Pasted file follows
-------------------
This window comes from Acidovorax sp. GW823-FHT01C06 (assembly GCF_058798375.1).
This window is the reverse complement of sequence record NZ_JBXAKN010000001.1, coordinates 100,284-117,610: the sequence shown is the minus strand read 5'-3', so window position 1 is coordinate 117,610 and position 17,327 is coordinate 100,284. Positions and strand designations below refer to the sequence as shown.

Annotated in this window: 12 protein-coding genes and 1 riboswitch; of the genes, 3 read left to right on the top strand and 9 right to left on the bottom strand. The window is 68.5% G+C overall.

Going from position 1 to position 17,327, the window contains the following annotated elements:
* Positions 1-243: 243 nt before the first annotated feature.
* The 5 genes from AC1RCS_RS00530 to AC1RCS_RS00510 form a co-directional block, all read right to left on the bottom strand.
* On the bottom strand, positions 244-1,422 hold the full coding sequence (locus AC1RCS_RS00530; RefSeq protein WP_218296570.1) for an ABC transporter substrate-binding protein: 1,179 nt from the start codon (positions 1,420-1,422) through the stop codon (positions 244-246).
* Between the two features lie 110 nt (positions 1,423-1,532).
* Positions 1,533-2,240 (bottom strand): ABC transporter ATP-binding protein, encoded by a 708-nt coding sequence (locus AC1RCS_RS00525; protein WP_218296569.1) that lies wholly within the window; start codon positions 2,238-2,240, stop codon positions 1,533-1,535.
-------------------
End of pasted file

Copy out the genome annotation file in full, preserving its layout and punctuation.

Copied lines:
This window comes from Acidovorax sp. GW823-FHT01C06 (assembly GCF_058798375.1).
This window is the reverse complement of sequence record NZ_JBXAKN010000001.1, coordinates 100,284-117,610: the sequence shown is the minus strand read 5'-3', so window position 1 is coordinate 117,610 and position 17,327 is coordinate 100,284. Positions and strand designations below refer to the sequence as shown.

Annotated in this window: 12 protein-coding genes and 1 riboswitch; of the genes, 3 read left to right on the top strand and 9 right to left on the bottom strand. The window is 68.5% G+C overall.

Going from position 1 to position 17,327, the window contains the following annotated elements:
* Positions 1-243: 243 nt before the first annotated feature.
* The 5 genes from AC1RCS_RS00530 to AC1RCS_RS00510 form a co-directional block, all read right to left on the bottom strand.
* On the bottom strand, positions 244-1,422 hold the full coding sequence (locus AC1RCS_RS00530; RefSeq protein WP_218296570.1) for an ABC transporter substrate-binding protein: 1,179 nt from the start codon (positions 1,420-1,422) through the stop codon (positions 244-246).
* Between the two features lie 110 nt (positions 1,423-1,532).
* Positions 1,533-2,240 (bottom strand): ABC transporter ATP-binding protein, encoded by a 708-nt coding sequence (locus AC1RCS_RS00525; protein WP_218296569.1) that lies wholly within the window; start codon positions 2,238-2,240, stop codon positions 1,533-1,535.